Outlaw King




David Mackenzie’s muddy, bloody take on Robert the Bruce is a vivid and visceral affair.

Outlaw King


At least David Mackenzie is Scottish. The great figures of Scottish history seem to be invariably portrayed by foreign imposters, from Katharine Hepburn’s Mary of Scotland (1936) to the 1995 bloodbaths that were Braveheart (with Mel Gibson as William Wallace) and Rob Roy (Liam Neeson). Here, we have the California-born Chris Pine as Robert the Bruce, but he does make a decent fist of his Scottish accent (and is perhaps the most intelligible performer in the cast). He previously played the outlaw Toby Howard in David Mackenzie’s masterly neo-Western Hell or High Water (2016) and returns for more sedition in Mackenzie’s visceral history lesson.


Like practically every historical epic before it, Outlaw King lays no claims to be a documentary. It does, though, take the salient details of Robert the Bruce’s biography – and the times he lived in – and pumps them full of vim and eye-catching detail. It’s hard to re-write history with fresh ink and ever since Monty Python and the Holy Grail (1970), the cinema has been hard put to make yesteryear look as muddied and gritty. There’s a good deal of mud in Mackenzie’s vision – and maybe one rainbow and sun-lit kiss too many – but the action certainly stirs the blood.


Billy Howle makes for a particularly hiss-able, cowardly Edward, Prince of Wales, and Florence Pugh provides an intelligent, heard-rending reading of Elizabeth de Burgh, Robert’s second wife. But it’s the battle scenes and Barry Ackroyd’s vivid cinematography that marks this out as a cinematic banquet. It is perhaps a shame, then – particularly considering the film’s $120 million budget – that most viewers will only see it at home and not on the big screen where it belongs. Being a Netflix production, Outlaw King was only shown in nine British cinemas.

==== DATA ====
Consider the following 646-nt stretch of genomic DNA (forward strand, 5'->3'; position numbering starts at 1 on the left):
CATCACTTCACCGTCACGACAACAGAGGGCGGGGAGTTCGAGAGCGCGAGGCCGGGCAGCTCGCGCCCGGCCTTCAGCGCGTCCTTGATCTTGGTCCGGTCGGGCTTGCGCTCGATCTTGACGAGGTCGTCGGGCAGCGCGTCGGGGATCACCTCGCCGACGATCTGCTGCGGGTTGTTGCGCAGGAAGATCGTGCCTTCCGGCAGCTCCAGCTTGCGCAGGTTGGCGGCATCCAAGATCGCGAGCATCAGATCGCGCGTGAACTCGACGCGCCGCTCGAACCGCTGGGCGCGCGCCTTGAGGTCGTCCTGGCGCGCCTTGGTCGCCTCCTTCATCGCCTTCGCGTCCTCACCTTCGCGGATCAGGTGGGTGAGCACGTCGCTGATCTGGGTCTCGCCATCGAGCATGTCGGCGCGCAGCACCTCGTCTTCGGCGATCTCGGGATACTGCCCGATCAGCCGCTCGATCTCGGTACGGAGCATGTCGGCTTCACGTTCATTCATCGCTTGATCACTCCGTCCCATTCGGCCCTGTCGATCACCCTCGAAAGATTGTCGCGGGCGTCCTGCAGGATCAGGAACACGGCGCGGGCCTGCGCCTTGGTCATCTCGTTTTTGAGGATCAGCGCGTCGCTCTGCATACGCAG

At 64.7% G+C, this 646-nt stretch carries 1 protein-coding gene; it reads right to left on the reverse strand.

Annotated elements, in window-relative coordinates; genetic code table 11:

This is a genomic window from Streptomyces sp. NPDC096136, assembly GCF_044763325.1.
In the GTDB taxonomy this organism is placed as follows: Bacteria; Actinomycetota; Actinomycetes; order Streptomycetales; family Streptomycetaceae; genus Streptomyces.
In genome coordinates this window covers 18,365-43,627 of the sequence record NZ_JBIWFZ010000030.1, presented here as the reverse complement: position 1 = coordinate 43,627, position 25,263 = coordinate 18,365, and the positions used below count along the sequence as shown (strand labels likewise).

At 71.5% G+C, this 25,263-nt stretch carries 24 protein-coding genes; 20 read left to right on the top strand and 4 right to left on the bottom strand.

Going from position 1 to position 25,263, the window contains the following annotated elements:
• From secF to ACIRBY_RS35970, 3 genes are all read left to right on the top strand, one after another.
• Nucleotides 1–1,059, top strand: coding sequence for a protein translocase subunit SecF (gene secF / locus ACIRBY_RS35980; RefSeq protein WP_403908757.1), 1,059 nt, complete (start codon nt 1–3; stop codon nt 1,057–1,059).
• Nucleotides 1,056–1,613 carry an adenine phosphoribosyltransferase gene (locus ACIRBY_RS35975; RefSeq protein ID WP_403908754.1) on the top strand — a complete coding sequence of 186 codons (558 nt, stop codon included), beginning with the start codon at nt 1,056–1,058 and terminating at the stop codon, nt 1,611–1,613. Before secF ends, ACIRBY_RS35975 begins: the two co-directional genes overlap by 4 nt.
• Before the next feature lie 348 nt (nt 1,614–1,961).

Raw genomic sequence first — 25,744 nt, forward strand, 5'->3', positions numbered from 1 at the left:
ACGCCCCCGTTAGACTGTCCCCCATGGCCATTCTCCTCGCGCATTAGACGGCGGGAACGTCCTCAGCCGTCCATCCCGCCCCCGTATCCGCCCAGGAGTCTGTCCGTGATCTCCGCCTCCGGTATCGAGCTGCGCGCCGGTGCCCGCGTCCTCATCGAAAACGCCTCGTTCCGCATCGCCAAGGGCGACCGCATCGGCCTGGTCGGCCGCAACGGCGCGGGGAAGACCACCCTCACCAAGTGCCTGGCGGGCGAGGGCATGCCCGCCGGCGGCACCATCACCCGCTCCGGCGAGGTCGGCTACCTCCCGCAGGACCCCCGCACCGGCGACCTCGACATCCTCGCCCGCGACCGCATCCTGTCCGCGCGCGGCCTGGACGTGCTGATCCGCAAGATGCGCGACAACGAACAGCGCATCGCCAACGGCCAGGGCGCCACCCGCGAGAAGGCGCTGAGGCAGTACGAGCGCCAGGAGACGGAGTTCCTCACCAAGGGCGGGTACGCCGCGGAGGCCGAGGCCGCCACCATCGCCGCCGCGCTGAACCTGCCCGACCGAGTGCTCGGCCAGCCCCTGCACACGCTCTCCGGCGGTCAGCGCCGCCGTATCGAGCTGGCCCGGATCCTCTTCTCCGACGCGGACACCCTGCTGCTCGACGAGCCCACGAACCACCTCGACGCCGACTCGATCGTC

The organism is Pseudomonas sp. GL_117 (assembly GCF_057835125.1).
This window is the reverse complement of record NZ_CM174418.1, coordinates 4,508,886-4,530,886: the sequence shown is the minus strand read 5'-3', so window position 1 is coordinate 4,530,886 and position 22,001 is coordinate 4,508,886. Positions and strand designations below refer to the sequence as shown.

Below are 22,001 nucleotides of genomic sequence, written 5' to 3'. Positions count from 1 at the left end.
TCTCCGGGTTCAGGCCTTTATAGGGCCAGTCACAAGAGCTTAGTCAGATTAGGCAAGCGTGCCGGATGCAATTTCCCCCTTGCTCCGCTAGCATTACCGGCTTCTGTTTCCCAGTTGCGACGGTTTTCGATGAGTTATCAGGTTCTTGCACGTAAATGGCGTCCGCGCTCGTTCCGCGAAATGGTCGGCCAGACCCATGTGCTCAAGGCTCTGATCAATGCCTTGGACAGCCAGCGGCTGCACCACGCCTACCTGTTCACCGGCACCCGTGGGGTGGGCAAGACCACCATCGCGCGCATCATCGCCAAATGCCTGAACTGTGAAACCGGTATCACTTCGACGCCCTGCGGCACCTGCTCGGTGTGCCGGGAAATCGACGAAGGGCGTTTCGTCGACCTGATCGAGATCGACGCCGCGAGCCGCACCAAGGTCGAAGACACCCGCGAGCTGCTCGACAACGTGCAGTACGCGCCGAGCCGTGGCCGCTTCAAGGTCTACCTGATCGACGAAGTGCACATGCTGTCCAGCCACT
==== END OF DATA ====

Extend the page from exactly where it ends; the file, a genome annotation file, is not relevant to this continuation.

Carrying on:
Cast: Chris Pine, Aaron Taylor-Johnson, Florence Pugh, Billy Howle, Sam Spruell, Tony Curran, Callan Mulvey, James Cosmo, Stephen Dillane, Steven Cree, Alastair Mackenzie, Chris Fulton, Lorne MacFadyen, Jack Greenlees, Josie O'Brien, Gilly Gilchrist, Robin Laing, Clive Russell.


Dir David Mackenzie, Pro David Mackenzie and Gillian Berrie, Screenplay David Mackenzie, Bathsheba Doran, James MacInnes, Mark Bomback and David Harrower, Ph Barry Ackroyd, Pro Des Donald Graham Burt, Ed Jake Roberts, Music Tony Doogan and Lucie Treacher, Costumes Jane Petrie.


Sigma Films/Anonymous Content-Netflix.

121 mins. UK/USA. Rel: 9 November 2018. Cert. 18.